- CDL operator license fee varies by county.
Depending on the type of commercial license you receive and the endorsements you earn for it, your CDL may come with restrictions:
- Code K: CDL operator cannot drive a commercial vehicle with air brakes.
- Code O: The CDL applicant is restricted from driving commercial vehicles with automatic transmissions.
- Code X: If you have a "P" (passenger) endorsement , this restriction limits you to only driving B or C class commercial vehicles.
- Code Y: Applies to those with a "P" endorsement who can only drive Class C vehicles.
- Code Z: CDL holder cannot operate a Class A commercial vehicle with combination trailers.
You must self-certify your type of vehicle operation with your county's licensing office.. This means you must self-certify one of the following driving categories:
- Non-Excepted Interstate
- Excepted Interstate
- Non-Excepted Intrastate
- Excepted Intrastate
If you choose Non-Excepted Interstate, you must provide your county's licensing office with a federal medical certificate.
To be eligible for a CDL, you must have a clean driving record. Federal regulations require you to pass a physical exam every two years. You must be able to read and speak English well enough to read road signs, prepare reports, and communicate with the public and with law enforcement.
The Act established three separate classes of commercial driver's licenses. Every state issues licenses in these categories:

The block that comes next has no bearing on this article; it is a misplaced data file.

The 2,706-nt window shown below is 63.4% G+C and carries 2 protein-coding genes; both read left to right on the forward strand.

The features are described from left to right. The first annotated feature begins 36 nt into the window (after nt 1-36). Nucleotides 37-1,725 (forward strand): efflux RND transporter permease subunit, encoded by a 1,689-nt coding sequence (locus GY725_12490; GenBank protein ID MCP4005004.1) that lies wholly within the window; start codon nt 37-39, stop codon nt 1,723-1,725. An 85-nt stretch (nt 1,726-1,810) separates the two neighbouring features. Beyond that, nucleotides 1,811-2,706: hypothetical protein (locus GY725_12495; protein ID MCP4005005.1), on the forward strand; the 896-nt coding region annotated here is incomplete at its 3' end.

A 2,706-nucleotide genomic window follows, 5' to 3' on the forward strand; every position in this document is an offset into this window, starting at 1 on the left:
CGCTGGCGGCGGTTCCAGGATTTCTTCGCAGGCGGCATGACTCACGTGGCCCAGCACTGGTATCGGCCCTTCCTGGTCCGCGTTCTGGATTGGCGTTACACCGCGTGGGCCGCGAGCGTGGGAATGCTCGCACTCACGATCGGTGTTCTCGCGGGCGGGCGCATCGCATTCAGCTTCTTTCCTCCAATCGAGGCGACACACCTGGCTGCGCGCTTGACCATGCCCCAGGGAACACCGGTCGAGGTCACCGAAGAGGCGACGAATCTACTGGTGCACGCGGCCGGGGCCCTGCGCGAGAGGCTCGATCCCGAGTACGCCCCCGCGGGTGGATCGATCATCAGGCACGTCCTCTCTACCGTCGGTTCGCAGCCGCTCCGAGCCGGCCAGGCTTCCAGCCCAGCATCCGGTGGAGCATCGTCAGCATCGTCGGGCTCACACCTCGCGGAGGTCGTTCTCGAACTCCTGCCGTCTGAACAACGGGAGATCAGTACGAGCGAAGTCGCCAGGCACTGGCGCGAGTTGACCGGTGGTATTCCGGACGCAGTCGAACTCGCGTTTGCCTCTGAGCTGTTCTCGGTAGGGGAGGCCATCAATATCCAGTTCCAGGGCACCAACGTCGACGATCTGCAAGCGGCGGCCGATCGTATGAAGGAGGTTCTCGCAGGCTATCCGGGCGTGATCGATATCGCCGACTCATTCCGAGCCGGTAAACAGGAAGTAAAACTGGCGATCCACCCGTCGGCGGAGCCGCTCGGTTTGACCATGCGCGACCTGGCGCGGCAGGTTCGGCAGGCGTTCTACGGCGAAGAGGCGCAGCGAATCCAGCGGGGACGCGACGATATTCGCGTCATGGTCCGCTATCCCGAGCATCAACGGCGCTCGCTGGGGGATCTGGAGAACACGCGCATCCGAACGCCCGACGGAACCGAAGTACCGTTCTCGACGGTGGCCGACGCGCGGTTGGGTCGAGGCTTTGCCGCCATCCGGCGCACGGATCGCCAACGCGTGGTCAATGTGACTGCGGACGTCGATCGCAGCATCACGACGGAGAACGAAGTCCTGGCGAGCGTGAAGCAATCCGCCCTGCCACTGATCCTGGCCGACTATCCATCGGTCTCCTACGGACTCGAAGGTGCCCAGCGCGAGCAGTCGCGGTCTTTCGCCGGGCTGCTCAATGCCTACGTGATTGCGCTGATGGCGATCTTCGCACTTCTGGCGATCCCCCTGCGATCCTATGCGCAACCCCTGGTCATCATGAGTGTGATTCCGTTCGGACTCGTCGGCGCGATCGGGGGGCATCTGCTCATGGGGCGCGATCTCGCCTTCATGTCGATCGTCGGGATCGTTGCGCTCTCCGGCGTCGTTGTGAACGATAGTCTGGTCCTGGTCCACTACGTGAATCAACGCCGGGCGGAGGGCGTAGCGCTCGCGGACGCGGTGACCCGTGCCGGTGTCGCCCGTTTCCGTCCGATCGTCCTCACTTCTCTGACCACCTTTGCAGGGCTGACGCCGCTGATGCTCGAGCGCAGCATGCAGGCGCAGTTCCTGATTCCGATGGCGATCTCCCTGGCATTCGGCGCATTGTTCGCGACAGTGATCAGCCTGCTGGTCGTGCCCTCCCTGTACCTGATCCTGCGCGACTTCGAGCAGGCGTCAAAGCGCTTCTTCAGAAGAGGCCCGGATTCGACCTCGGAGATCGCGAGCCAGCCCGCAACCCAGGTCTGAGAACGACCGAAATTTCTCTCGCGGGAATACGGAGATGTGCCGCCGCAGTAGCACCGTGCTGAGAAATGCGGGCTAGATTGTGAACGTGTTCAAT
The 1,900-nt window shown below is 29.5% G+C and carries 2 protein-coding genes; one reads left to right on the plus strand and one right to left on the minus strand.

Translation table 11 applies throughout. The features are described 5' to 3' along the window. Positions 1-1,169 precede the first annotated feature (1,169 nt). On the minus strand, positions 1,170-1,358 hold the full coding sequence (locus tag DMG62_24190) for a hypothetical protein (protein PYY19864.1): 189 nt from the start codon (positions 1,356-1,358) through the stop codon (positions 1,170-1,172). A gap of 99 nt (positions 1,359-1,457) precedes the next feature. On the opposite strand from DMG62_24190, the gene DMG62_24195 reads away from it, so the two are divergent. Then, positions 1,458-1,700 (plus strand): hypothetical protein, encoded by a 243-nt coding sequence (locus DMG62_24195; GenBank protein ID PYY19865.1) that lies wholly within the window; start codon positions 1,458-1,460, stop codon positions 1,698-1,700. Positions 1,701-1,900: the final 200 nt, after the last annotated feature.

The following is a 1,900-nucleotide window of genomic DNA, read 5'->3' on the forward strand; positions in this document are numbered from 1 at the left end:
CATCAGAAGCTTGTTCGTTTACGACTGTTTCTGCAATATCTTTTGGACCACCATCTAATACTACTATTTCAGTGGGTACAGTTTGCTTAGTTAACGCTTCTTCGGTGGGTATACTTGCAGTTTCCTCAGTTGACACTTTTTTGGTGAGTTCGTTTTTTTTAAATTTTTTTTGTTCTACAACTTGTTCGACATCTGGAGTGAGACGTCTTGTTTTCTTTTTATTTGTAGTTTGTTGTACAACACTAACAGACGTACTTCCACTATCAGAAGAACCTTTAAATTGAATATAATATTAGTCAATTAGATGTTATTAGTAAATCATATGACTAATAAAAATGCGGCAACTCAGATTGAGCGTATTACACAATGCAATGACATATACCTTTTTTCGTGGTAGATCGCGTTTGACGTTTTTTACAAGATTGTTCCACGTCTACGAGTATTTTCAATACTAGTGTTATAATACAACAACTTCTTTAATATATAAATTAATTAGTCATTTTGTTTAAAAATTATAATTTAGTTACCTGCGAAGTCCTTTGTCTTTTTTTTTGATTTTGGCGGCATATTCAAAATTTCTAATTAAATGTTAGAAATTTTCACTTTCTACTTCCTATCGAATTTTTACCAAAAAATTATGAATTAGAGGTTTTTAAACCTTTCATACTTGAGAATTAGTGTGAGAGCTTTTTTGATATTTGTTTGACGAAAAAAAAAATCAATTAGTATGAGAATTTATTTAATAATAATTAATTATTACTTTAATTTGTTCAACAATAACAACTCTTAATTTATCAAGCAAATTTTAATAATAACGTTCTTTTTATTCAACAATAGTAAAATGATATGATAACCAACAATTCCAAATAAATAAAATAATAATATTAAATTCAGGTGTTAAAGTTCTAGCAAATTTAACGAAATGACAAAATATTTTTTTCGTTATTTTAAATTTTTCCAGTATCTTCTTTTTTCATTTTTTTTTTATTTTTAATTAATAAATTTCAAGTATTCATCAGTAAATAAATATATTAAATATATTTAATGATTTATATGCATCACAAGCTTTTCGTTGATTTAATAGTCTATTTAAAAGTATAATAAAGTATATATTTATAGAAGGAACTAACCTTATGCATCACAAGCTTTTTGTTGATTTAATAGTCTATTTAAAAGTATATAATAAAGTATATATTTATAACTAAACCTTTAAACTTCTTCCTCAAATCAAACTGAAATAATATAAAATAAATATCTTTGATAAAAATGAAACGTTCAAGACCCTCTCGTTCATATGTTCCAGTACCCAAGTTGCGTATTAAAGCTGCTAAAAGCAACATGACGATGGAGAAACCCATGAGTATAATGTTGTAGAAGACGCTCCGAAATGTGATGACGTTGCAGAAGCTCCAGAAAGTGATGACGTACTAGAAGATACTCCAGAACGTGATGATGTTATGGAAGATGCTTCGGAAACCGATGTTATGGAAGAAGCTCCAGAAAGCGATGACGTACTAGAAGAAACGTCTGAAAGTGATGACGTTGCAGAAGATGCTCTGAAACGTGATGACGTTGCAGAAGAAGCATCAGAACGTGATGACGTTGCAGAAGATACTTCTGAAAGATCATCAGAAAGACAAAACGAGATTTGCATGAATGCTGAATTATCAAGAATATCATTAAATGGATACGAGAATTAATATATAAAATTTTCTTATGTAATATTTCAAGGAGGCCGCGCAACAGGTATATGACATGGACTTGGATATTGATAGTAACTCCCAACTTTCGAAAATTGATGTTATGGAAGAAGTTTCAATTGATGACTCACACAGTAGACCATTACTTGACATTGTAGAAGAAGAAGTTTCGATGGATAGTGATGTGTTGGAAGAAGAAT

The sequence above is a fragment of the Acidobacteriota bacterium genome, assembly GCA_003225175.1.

- Class A: Any combination of vehicles with a gross vehicle weight rating (GWVR) of 26,001 or more pounds, provided the GVWR of the vehicle(s) being towed is in excess of 10,000 pounds.
- Class B: Any single vehicle with a GVWR of 26,001 or more pounds, or any such vehicle towing a vehicle not in excess of 10,000 pounds GVWR.
- Class C: Any single vehicle, or combination of vehicles, that does not meet the definition of Class A or Class B, but is either designed to transport 16 or more passengers, including the driver, or is placarded for hazardous materials.
Many states make exceptions for farm vehicles, snow removal vehicles, fire and emergency vehicles, and some military vehicles.
To be licensed for certain types of commercial vehicles, extra testing is required. If you pass, you will receive an endorsement on your CDL. These are the five endorsements that you can apply for. Each requires knowledge (written) tests, and require driving (skills) tests.
- T―Double/Triple Trailers (knowledge test only)
- P―Passenger (knowledge and skills tests)
- N―Tank Vehicle (knowledge test only)
- H―Hazardous Materials (knowledge test only)
- S―School Buses (knowledge and skills tests)